Telehealth can reduce the distance between patients and their healthcare providers, ensuring the availability of affordable care anytime, anywhere. This is one of the reasons why 52 percent hospitals have already incorporated telehealth solutions into their services while another 10 percent are well on their way to doing it.
A hospital trip is a huge expense for patient and health systems. On the other hand, hospitals also benefit from reduced admissions. These health care providers have a major incentive to reduce preventable readmissions; otherwise they stand to lose substantial revenue and also run the risk of being penalized by Medicare.
Hospital Readmissions Reduction Program, created by the Centers for Medicare & Medicaid Services (CMS) and established in 2012, dictates the readmission rates of Medicare patients which had reached an all-time high of 20 percent in that year. CMS has some tough and financially draining penalties on hospitals that don’t abide. Some 2,600 hospitals were fined in 2014, and 39 of them had to fork over 3 percent of their Medicare reimbursements for excessive readmissions of patients, even those suffering from heart failure, COPD, and heart attacks. CMS estimated that nearly $428 million were fined to hospitals that year.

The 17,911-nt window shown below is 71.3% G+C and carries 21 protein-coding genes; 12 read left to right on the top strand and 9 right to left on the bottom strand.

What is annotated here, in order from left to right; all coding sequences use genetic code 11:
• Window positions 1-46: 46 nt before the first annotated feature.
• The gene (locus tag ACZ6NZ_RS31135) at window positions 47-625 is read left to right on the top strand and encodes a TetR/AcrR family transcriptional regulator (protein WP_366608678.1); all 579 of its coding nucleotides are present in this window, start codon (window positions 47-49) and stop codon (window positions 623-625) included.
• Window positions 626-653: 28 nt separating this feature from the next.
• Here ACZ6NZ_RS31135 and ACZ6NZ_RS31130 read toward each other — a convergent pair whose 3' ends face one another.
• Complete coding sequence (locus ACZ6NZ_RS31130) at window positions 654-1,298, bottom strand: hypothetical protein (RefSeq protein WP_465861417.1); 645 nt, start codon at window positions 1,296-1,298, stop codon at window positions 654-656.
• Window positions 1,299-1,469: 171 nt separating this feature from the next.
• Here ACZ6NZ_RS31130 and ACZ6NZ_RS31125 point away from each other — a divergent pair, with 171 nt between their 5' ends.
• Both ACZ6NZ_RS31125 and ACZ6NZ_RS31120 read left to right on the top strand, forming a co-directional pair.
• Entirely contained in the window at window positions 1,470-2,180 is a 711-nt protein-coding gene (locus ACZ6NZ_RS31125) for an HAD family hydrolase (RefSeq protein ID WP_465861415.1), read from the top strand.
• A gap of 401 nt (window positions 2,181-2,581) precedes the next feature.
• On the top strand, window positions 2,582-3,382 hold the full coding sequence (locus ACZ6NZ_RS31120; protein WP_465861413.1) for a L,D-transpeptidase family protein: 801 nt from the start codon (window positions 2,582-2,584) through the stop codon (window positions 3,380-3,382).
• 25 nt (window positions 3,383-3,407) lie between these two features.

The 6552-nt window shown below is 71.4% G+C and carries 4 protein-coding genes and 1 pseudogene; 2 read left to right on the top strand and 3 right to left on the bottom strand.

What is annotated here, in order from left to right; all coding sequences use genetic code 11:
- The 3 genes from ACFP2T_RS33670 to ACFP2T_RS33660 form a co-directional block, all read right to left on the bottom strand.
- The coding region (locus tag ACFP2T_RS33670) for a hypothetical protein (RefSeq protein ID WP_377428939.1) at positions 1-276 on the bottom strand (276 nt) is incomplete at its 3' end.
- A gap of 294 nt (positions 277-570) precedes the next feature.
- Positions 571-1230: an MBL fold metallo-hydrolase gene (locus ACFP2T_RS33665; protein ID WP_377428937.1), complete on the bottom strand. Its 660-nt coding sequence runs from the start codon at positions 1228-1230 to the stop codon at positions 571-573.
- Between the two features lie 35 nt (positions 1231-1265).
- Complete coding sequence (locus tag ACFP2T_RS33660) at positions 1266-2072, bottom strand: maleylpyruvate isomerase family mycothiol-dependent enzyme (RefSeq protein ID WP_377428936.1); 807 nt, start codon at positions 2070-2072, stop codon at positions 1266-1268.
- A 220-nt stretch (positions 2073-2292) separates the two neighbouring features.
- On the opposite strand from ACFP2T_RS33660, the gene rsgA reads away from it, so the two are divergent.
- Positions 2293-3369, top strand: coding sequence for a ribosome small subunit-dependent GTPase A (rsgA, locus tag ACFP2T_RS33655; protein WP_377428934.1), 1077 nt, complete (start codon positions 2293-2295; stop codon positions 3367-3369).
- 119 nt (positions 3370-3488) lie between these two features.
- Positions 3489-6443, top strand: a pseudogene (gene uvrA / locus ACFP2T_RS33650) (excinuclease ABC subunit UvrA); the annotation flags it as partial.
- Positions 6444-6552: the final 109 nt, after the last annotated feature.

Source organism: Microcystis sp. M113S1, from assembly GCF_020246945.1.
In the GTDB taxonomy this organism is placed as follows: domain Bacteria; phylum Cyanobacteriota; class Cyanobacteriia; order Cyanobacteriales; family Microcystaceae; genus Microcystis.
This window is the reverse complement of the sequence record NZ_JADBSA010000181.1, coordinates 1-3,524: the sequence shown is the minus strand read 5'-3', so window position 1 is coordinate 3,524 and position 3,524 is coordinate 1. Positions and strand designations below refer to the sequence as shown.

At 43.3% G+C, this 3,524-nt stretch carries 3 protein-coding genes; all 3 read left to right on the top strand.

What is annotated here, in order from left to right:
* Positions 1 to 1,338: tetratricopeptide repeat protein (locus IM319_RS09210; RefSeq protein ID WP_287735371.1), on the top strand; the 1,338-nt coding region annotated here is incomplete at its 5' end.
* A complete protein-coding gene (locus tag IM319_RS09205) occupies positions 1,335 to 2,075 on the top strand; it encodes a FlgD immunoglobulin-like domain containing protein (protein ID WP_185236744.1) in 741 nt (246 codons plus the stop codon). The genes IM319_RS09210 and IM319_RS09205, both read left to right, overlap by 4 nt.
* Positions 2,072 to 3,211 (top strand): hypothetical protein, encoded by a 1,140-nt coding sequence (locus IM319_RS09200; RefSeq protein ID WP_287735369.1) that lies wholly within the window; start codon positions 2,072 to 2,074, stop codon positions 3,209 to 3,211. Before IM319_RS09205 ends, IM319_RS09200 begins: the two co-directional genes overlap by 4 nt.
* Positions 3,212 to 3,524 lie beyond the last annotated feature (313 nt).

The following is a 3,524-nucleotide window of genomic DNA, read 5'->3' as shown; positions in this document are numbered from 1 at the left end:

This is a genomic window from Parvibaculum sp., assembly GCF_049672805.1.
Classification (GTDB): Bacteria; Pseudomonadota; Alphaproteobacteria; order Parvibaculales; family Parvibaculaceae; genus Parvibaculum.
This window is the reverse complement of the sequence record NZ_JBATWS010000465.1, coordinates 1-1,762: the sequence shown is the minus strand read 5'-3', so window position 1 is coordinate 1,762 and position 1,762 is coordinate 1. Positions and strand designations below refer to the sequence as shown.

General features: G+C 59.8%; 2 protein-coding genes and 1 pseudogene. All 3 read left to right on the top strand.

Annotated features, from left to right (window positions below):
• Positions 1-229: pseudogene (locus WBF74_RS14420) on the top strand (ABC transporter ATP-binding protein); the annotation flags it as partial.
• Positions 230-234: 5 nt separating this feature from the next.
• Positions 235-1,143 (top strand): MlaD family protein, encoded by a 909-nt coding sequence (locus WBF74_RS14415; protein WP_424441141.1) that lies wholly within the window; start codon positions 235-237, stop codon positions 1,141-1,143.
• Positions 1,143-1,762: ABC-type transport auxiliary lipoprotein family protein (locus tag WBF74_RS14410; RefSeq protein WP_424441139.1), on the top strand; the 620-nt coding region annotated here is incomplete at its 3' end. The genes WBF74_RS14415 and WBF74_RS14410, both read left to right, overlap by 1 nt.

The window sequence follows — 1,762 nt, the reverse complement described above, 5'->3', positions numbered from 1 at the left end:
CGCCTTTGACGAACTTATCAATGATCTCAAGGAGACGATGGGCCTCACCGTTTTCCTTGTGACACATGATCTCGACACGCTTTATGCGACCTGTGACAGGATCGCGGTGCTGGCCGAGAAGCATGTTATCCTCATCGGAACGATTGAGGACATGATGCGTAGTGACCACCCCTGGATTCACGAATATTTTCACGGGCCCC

The important question is, how can clinicians use telehealth to have a positive impact on hospital readmissions?
An exhaustive study that spanned five healthcare facilities studied the impact of telehealth on treatment of multiple conditions. It was noted that the readmission rates decreased across the board for all conditions treated. Of all the facilities studies, three dealt with heart failure patients. These reported a decrease of 4 to 7 percent in readmission rates. Hospitals dealing with COPD and pneumonia patients noticed the biggest difference in readmission rates with 19 percent 26 percent respectively.
There have been many other studies that notice the effectiveness of telehealth interventions on readmission rates. The benefits for big hospitals and well-established healthcare systems are undeniable.
Applying telehealth for transitional care not only helps decrease readmission rates, but it makes the follow-up care more efficient. In fact, it is possible it increases physician’s revenue by 4% or even more, by effectively applying the transitional care management capabilities of telehealth.
Telehealth isn’t a miracle, one-cure-all treatment for CMS-related troubles for hospital. But it does have the capability to slowly and surely decrease readmission rates. Telehealth has a genuine and lasting impact on hospital readmissions, which saves money, and patient lives.
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